This post was written by Jenni Fielding who has two children and two dogs.
If you’re thinking of getting a family dog, it’s really important that you put lots of thought into it to make sure that you choose a dog that’s perfect for your family.
Choosing a good dog is about so much more than just the breed. In fact, if you choose an adult dog, the dog’s background can actually be much more important than its breed.
Here are some of the most important factors to think about when you’re choosing a dog to live with your children.
Every dog needs exercise, but how much exercise varies greatly. Whilst some small, older dogs might be happy with 10-minute stroll around the block, younger and larger dogs might need up to two hours of off-lead running per day.
Think carefully about how much free time you have to walk your dog. Underestimating this is one of the biggest reasons why people sadly give their dogs away.
If you have a baby, you might have hours each day to walk a dog whilst pushing the pram at the moment. But, once your child is three or four and is too big for the pushchair but too small to walk for more than fifteen minutes, you might have a problem on your hands.
All dogs need to be groomed, some much more than others. Choose a long-haired breed and you’ll either need to budget for trips to the groomer or have a lot of time and the skills to be good at dog grooming at home.
Dogs with shorter coats certainly require less grooming, but they still need to be brushed regularly. Dogs with short coats often moult the most so you’ll probably find that you need to sweep or vacuum your floors much more than you would if you didn’t have a dog.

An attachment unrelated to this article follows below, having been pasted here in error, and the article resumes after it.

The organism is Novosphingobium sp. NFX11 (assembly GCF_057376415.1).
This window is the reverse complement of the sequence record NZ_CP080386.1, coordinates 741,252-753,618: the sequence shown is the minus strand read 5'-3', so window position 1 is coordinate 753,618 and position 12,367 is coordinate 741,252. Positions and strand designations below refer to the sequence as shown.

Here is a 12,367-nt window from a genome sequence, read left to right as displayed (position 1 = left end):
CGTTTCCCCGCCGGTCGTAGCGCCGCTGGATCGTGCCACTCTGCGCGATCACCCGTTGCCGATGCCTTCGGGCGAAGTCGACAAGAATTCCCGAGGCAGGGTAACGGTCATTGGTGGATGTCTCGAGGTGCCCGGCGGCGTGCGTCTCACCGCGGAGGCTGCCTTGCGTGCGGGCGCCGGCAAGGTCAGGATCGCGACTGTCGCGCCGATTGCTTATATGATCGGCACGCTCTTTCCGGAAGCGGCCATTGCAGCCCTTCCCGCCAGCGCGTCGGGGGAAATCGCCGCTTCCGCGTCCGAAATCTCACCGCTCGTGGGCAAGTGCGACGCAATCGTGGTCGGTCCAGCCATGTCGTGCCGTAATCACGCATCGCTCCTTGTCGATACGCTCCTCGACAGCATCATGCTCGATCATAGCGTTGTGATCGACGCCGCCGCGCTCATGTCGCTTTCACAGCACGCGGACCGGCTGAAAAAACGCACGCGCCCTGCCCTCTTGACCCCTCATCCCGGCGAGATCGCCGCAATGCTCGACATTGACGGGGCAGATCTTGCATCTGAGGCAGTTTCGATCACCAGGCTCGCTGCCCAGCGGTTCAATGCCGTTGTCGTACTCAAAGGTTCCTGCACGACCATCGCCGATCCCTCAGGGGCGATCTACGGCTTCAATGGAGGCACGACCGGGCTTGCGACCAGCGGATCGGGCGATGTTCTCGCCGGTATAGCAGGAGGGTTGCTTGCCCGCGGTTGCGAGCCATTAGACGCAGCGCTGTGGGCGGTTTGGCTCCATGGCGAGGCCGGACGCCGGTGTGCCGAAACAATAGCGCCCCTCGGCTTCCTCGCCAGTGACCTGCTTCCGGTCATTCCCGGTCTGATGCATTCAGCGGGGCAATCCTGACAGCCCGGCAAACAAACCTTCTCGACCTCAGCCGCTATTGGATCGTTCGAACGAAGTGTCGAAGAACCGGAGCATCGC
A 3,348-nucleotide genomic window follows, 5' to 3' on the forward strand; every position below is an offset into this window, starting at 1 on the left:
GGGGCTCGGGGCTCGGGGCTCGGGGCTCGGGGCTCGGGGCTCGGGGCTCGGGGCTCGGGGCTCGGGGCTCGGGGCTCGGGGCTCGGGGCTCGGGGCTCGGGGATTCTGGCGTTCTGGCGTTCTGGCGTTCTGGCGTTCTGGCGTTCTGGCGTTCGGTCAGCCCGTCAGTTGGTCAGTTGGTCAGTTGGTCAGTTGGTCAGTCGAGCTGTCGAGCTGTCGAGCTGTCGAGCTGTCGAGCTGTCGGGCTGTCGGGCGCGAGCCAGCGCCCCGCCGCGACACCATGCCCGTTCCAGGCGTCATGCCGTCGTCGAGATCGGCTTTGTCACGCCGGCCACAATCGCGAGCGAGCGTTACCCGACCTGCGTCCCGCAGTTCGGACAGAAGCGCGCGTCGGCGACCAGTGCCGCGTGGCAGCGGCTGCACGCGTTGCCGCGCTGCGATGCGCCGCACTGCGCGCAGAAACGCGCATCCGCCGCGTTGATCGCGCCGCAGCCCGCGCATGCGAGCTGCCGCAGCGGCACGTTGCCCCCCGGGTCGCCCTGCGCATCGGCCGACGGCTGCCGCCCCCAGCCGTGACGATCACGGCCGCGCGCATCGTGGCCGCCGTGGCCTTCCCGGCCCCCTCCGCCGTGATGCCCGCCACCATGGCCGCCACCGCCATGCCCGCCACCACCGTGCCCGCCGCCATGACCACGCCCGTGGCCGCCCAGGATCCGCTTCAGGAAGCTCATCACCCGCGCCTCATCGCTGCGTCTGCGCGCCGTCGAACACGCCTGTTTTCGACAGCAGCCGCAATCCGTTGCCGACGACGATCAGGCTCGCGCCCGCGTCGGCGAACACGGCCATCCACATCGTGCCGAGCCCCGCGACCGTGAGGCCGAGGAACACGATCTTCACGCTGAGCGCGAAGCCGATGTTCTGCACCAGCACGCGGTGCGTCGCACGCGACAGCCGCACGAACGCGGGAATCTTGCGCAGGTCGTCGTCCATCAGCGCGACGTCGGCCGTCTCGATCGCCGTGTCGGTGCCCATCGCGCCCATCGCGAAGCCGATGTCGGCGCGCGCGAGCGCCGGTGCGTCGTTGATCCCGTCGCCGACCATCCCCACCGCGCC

Is anyone in your family allergic to dogs? Some breeds are better for allergies than others, but no dog can be said to bee100% hypoallergenic.
One of the most important things when choosing a family dog is that the dog has a good temperament. Even the smallest dogs can be incredibly dangerous around children if they were to snap.
A good indicator of a dog’s temperament is often its breed. Dogs which are known for being friendly, loving, easy-going include Labradors, bulldogs, beagles and bull terriers. Breeds which probably aren’t great for children include akitas, greyhounds, huskies and chihuahuas.
You might think that smaller dogs are better for children, but that’s not usually the case. Small dogs can be incredibly fragile and easily hurt by an eager and well-meaning child. Just a fall from a sofa could be enough to break the legs of a teacup dog. Small dogs may also feel threatened by children, which can sometimes lead to them becoming aggressive. This is known as ‘small dog syndrome’.
However, very large dogs should probably be avoided too. A dog the size of an adult can easily hurt a child by accident. Even a swish of a tail would be enough to floor a toddler and a large dog accidentally stepping on your child’s foot could leave a bruise.
The best dogs for young children are often medium sized dogs.
Puppies aren’t usually the best choice of dogs for under-fives. Training a puppy takes an incredible amount of work, and if you already devote a lot of time to your child, you probably won’t have enough time to train a puppy at the same time.
Puppies need to learn that humans are in charge. If you have older children, you first need to teach them how to train a puppy, before your puppy arrives.
You might also want to avoid very old dogs who may be grumpy, have stiff and sore joints and who might not live as long as you’d like.
Choosing a family dog
So, there you have some of the main things to think about when choosing a family dog. Of course, every family is different, just as every dog is. If you can find a good dog that’s lived with children before and is already well-trained, you’re on to a winner. However, such dogs are hard to come by, so you may need to be patient and wait for the right dog to come into your life, rather than going with the first one you see.